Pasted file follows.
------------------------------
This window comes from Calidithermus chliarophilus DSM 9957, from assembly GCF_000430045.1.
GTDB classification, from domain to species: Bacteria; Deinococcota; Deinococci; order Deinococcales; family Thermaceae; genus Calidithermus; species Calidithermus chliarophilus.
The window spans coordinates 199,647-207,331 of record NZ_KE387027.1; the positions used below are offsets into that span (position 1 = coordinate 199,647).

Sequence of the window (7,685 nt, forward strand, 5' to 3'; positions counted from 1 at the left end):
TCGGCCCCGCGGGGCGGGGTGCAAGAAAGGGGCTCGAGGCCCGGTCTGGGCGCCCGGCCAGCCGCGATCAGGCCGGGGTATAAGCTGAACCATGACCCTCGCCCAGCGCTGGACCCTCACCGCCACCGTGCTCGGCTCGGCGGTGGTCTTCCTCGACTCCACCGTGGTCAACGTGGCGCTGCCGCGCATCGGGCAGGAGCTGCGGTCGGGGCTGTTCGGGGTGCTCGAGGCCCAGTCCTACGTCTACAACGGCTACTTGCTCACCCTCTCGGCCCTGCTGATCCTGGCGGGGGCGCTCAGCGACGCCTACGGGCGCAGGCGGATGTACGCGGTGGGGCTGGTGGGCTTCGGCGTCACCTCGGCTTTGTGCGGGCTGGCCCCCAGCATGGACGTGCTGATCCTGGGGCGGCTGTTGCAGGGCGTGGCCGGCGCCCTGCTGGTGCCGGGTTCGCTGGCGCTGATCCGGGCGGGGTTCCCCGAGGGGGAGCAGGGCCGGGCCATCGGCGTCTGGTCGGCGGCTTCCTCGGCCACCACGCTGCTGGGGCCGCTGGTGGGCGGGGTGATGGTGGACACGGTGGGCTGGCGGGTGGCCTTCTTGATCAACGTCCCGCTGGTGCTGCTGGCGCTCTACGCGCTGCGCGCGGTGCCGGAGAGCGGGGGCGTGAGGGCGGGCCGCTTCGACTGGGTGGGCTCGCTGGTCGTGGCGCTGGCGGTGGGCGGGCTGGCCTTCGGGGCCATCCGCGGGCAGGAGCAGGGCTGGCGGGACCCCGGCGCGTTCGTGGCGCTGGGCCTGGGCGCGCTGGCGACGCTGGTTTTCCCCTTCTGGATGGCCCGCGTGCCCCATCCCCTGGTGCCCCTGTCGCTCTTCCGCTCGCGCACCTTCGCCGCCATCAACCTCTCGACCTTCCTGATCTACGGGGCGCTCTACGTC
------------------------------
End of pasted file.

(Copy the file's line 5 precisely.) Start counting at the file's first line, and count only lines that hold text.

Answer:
TCGGCCCCGCGGGGCGGGGTGCAAGAAAGGGGCTCGAGGCCCGGTCTGGGCGCCCGGCCAGCCGCGATCAGGCCGGGGTATAAGCTGAACCATGACCCTCGCCCAGCGCTGGACCCTCACCGCCACCGTGCTCGGCTCGGCGGTGGTCTTCCTCGACTCCACCGTGGTCAACGTGGCGCTGCCGCGCATCGGGCAGGAGCTGCGGTCGGGGCTGTTCGGGGTGCTCGAGGCCCAGTCCTACGTCTACAACGGCTACTTGCTCACCCTCTCGGCCCTGCTGATCCTGGCGGGGGCGCTCAGCGACGCCTACGGGCGCAGGCGGATGTACGCGGTGGGGCTGGTGGGCTTCGGCGTCACCTCGGCTTTGTGCGGGCTGGCCCCCAGCATGGACGTGCTGATCCTGGGGCGGCTGTTGCAGGGCGTGGCCGGCGCCCTGCTGGTGCCGGGTTCGCTGGCGCTGATCCGGGCGGGGTTCCCCGAGGGGGAGCAGGGCCGGGCCATCGGCGTCTGGTCGGCGGCTTCCTCGGCCACCACGCTGCTGGGGCCGCTGGTGGGCGGGGTGATGGTGGACACGGTGGGCTGGCGGGTGGCCTTCTTGATCAACGTCCCGCTGGTGCTGCTGGCGCTCTACGCGCTGCGCGCGGTGCCGGAGAGCGGGGGCGTGAGGGCGGGCCGCTTCGACTGGGTGGGCTCGCTGGTCGTGGCGCTGGCGGTGGGCGGGCTGGCCTTCGGGGCCATCCGCGGGCAGGAGCAGGGCTGGCGGGACCCCGGCGCGTTCGTGGCGCTGGGCCTGGGCGCGCTGGCGACGCTGGTTTTCCCCTTCTGGATGGCCCGCGTGCCCCATCCCCTGGTGCCCCTGTCGCTCTTCCGCTCGCGCACCTTCGCCGCCATCAACCTCTCGACCTTCCTGATCTACGGGGCGCTCTACGTC